Wharton junior Catherine Gonzalez spent her summer working on growth and sales strategies for a local food hub with a mind for community impact. Wharton Social Impact Initiative provided her with funding and support through the Bendheim Fellows Social Impact Fund.
Social impact and profit need not be mutually exclusive.
In co-founding Common Market, Haile Johnston (W’95) and Tatiana Garcia-Granados (C’97/WG’03), proved just that by creating an alternative to the traditional food system in Philadelphia known as a food hub.
Food hubs focus on both supporting small local farmers as well as giving consumers access to fresh food. This refreshing take on the traditional business model incorporates social impact as a core goal, enabling a system wherein profit and social impact are inseparable.
Common Market aggregates fresh products from sustainable farmers in the Delaware Valley and then wholesales the food at a fair cost to workplaces, faith institutions, hospitals, schools, universities and community organizations.
The result is a local food system which supports both small farms, which would otherwise be unable to achieve economies of scale, as well as consumers, who now have access healthy local produce.
Staying true to a mission that addresses the needs of both ends of the supply chain is no trivial task.
Common Market maintains this balance by adopting standards that each producer must meet to be eligible as a vendor — addressing food safety, implementing sustainable farming practices, and paying fair wages are a few examples. There are a variety of partnerships on the consumer end, some of which focus on promoting seasonal local diets — Sweetgreen and White Dog Cafe come to mind — and other institutions such as hospitals that serve vulnerable populations. Employing a lean staff of fewer than twenty people, Common Market consistently finds ways to optimize business operations with the understanding that increased community impact will follow.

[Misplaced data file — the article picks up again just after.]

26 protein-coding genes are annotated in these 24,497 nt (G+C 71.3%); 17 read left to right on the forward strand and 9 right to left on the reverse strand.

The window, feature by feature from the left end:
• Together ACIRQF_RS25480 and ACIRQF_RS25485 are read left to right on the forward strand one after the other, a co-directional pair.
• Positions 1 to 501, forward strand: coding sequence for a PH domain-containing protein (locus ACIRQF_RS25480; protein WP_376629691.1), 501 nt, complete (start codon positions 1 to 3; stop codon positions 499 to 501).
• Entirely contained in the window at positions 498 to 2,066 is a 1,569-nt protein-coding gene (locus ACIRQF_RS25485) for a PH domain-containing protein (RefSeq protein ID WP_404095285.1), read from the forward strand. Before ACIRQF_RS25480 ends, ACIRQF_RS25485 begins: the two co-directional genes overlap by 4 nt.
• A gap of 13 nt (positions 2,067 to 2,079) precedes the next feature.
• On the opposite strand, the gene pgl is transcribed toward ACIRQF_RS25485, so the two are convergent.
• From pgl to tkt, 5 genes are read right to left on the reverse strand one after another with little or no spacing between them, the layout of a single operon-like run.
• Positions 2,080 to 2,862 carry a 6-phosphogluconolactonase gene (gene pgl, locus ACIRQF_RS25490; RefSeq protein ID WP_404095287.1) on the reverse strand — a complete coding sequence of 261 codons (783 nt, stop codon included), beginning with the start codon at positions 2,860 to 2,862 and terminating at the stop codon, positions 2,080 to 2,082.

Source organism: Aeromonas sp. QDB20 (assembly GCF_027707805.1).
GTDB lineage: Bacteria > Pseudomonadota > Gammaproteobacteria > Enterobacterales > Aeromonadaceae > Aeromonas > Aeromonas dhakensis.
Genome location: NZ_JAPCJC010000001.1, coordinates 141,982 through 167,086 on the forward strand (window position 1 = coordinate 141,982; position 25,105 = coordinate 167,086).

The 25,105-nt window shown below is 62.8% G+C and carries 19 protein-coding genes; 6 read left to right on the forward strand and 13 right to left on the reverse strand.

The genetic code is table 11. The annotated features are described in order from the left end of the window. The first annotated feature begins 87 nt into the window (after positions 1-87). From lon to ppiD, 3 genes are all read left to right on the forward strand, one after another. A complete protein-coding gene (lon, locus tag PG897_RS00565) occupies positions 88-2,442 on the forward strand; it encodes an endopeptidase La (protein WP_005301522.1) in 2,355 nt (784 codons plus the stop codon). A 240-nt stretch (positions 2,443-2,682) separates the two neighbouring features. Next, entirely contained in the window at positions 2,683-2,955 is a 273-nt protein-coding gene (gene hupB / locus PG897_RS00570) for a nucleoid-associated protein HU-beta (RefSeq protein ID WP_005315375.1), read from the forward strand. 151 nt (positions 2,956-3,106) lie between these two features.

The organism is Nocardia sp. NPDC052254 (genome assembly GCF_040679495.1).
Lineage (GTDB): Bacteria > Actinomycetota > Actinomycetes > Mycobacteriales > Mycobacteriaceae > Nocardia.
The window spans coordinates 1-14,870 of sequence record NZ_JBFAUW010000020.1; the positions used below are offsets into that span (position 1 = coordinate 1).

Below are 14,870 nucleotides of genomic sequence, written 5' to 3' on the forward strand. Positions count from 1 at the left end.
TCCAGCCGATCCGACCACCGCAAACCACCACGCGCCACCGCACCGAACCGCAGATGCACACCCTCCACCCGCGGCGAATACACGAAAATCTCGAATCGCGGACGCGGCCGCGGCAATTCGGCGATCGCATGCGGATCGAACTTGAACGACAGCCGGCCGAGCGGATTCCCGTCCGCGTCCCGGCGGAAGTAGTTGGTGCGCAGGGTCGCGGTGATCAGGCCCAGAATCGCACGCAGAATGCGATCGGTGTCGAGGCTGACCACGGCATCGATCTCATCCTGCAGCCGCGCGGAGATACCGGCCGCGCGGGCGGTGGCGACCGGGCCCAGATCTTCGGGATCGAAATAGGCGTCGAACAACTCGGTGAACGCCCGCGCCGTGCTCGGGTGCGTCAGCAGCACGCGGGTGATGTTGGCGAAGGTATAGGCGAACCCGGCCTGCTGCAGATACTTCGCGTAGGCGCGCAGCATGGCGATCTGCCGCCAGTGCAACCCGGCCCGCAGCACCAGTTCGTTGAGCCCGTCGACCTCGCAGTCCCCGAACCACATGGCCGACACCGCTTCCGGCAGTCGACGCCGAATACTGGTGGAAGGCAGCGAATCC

Through a grant from the Bendheim Fellows Social Impact Fund, I was able to join their business operations team for the summer and assist them in fulfilling this mission.
I worked with a team to develop a dashboard that would give insight into the aspects of business in growth phases as well as those requiring extra attention. My project in particular was to develop a customer segmentation tool that would allow Common Market to easily track long-term sales targets.
In developing this tool, several questions arose.
Would separating our customers by impact as opposed to business sectors actually provide insight into how best to structure our sales strategy? Would impact be better described by categorical or numerical indicators? Given the limited human capital available, would this tool be feasible to both update and use? What actionable deliverables could be taken away from the data this tool would provide?
After much debate, we developed categorical buckets describing various types of impact each of our customers had on their consumers. Staff could easily view and filter sales data by these newly created segments to compare and track growth.
The first iteration of this segmentation tool appears on the dashboard as a summary of a particular month’s sales sorted by these segments, allowing our team to understand both the profit of growth sectors as well as the demand-side impact of those sectors. This is a reflection of the Common Market model, in which profit and impact are symbiotic.
Incidentally, while my work began as a summer internship, it has transitioned into an ongoing role this academic year. I will continue to work with the Common Market team on similar initiatives, and intend to better understand the real-world implications of this innovative business model.
Catherine Gonzalez is a junior in Wharton studying Marketing and Operations Management. Her internship at Common Market was funded by the Bendheim Fellows Beyond academics she currently serves as president of Penn International Business Volunteers (PIBV) and is a intern for Common Market. She believes that social enterprises will find success as long as they develop innovative business models that challenge the status quo.